Internal and external OD & D consulting

A friend has just asked me what she can expect moving from being an internal to being an external consultant in the field of organisation development and design (OD & D) and how she should prepare herself for the move.

It’s too easy to look at two-column tables that highlight the differences.  I have one from Gary McLean’s book Organization Development: Principles, Processes, Performance . This tells me, for example that internal consultants ‘know the organisational culture better than an external can ever know it’ while external consultants ‘do not have pre-knowledge of the organisational culture, so do not enter the process with any preconceived notions.’   And, ‘[Internal consultants] have relationships established that can get cooperation more quickly’, while external consultants are ‘Often given more respect by insiders because they are not known except by reputation’.  You can see another table adapted from Field Guide to Consulting and Organizational Development here.

At first glance these differentiations look ok but take a more critical look and you’ll see several assumptions around the statements. For example, can we safely assume that external consultants do not come to an organisation with preconceived notions?

Additionally, the lists appear binary – know the culture/don’t know the culture.  In terms of giving support to someone making the transition from internal to external consulting, the statements are not that useful. They are superficial observations not actionable insights that would help my friend get to grips with a different take on what is often perceived to be a similar role.  Consultancy.UK, for example, states, ‘An internal consultant is, at first glance, just like an external consultant: a professional that is hired to solve an organisational problem and implement the solutions in order to improve the performance of an organisation.’

More importantly these types of comparisons don’t address how:

  1. Theories and approaches to OD & D are evolving
  2. Changes are being made to way the OD & D is being ‘done’ in organisations (assuming it is ‘do-able’ see last week’s blog)
  3. The evolution of theories of OD & D and the way it is done has a consequential impact on the role of internal and external OD & D consultants and the relationships and interdependencies they are part of

O & D is about changing aspects or the whole organisation.  As Sturdy and Wylie find ‘change has become normalised or business as usual in many contexts’ and, to paraphrase, that rationalist theories that suggest that ‘change’ is a ‘thing’ amenable to linear, planned and structured approaches, is shifting towards theories that change is complex, ‘fragmented and incoherent’.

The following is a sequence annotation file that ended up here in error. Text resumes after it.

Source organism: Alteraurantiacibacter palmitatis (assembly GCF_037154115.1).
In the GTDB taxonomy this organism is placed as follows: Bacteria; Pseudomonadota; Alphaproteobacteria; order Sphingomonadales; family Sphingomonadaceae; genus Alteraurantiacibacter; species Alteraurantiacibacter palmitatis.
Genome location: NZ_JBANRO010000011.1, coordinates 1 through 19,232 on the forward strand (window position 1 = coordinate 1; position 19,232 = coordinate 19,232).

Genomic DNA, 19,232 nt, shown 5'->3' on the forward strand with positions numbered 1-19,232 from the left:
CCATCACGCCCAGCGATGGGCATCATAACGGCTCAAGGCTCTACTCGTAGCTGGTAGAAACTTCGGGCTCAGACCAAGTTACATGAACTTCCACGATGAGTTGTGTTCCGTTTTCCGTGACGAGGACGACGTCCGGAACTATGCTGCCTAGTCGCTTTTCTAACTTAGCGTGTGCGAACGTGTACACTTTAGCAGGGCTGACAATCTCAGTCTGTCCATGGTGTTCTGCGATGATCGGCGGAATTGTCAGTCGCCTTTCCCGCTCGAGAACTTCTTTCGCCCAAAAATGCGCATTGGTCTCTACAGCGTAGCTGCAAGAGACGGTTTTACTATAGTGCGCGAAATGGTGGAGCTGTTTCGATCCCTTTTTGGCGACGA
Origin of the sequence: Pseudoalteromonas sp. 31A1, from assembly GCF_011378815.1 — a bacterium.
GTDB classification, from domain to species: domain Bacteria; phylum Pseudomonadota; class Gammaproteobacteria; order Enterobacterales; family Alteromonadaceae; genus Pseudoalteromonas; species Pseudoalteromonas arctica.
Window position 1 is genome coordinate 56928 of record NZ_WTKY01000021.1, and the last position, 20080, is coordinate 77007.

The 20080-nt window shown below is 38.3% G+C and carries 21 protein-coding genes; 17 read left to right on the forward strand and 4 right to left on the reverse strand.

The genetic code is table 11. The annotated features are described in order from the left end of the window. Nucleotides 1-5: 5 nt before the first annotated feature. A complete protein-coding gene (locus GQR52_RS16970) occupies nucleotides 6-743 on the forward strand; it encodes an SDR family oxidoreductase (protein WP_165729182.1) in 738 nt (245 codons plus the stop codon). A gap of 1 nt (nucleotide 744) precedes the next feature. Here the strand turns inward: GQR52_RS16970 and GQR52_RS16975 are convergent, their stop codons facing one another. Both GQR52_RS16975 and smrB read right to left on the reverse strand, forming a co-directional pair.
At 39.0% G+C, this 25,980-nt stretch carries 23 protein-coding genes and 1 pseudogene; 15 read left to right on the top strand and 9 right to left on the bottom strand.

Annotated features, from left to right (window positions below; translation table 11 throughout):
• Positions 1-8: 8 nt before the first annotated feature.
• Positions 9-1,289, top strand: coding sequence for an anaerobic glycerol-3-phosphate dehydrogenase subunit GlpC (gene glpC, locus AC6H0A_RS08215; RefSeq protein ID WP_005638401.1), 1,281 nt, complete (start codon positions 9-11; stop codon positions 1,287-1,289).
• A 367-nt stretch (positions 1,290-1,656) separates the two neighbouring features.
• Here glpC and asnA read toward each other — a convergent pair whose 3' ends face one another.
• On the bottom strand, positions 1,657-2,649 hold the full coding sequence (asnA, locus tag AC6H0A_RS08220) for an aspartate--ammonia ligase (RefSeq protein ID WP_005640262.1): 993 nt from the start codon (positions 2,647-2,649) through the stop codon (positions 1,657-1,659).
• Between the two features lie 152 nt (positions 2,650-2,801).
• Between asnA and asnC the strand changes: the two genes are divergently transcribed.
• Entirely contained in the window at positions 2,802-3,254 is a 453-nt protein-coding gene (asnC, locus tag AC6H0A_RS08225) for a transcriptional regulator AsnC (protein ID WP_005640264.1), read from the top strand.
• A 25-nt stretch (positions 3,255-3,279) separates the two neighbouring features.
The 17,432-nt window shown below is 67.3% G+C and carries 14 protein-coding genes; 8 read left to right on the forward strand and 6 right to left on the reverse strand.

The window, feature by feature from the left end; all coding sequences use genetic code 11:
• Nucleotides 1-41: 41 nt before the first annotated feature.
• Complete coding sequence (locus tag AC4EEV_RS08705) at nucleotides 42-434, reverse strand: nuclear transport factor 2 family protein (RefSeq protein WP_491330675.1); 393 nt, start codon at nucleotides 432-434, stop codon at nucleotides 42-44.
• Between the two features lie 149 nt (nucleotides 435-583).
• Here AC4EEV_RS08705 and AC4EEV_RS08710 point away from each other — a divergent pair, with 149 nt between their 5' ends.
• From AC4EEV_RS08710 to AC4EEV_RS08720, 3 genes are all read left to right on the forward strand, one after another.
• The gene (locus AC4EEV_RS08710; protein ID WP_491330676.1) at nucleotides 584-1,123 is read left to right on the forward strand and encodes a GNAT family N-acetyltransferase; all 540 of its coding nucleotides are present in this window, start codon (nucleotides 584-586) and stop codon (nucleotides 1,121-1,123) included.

This evolution is leading to thinking that OD & D is less of specialist/expert capability and more of a generic leadership/management capability,  or even a whole organisation one which is ‘dispersed and decentred’ in a number of ways including through various individuals, formal teams and informal groups.

If OD & D consultants are to migrate from structured approaches e.g. Appreciative Inquiry’s four step model of discovery, dream, design, destiny/deliver, and if OD & D is becoming accepted as both a management capability and an organisational capability then what does that mean for the expert OD & D consultant?

It means thinking about a different ‘offer’.  This is a challenge to management consultancy in general, as managers become less commanders, and more consultants themselves.  McKinsey, for example, is one consulting company changing its offer.  It ‘is targeting medium-sized companies, which would not have been able to afford its fees, by offering shorter projects with smaller “startup-sized” teams. As it chases growth, the firm is also doing things it used to eschew as being insufficiently glamorous. In 2010 it moved into business restructuring and it has also set up a global strategy “implementation” practice. That is a far cry from the days when its consultants stuck mainly to blue-sky thoughts in their ivory towers.’

This shifting landscape me wondering what I can tell my friend to expect as she moves from internal to external OD & D consulting.   Some thoughts:

  • On the whole context shift that I outlined above she can expect to have to keep a close watch on organisations she is interested in a see how their approach to hiring and using external consultants is changing, although for this she’d have to have access to insider knowledge.
  • She can expect to have to keep her own skills honed as the theories and practices of OD & D change.  I wrote on this topic in 2014 and re-reading the piece I can see an update is necessary as skills required have moved on since then.
  • As OD & D becomes a capability reliant less on individual expertise and more on collective capability she can expect to act more as a coach, mentor and support to managers (assuming her knowledge is current or even in the vanguard of thinking).
  • In terms of her own job satisfaction she can expect to feel a range of emotions that are different from those she might have felt as an internal consultant.  There’s the financial insecurity, the worry about business development, and the isolation if you go-it-alone.  These types of downsides are balanced against the autonomy to accept or reject work, the ability to develop skills and experience by working with a variety of organisations, and the opportunity to meet and build relationships with more people than you typically meet as an internal consultant.

What do you think she can expect as she moves from an internal to an external OD & D consulting role?  Let me know.

Image:  Henry Moore, Upright Internal External Form

Organization design: a toolkit of toolkits

Need a tool?  Look in the toolkit?  But which toolkit and which tool?  I’m often scrambling around looking for exactly the right tool for the piece of work that I’m engaged in.  I’ve got a very extensive toolkit myself garnered over the years.   At some point I’m going to categorise and order them so I don’t have such difficulty locating them when I’m looking.  I know I have them somewhere.  I’d like a virtual pegboard with the painted-on outline of the tool, so I can easily spot which ones are missing from their peg.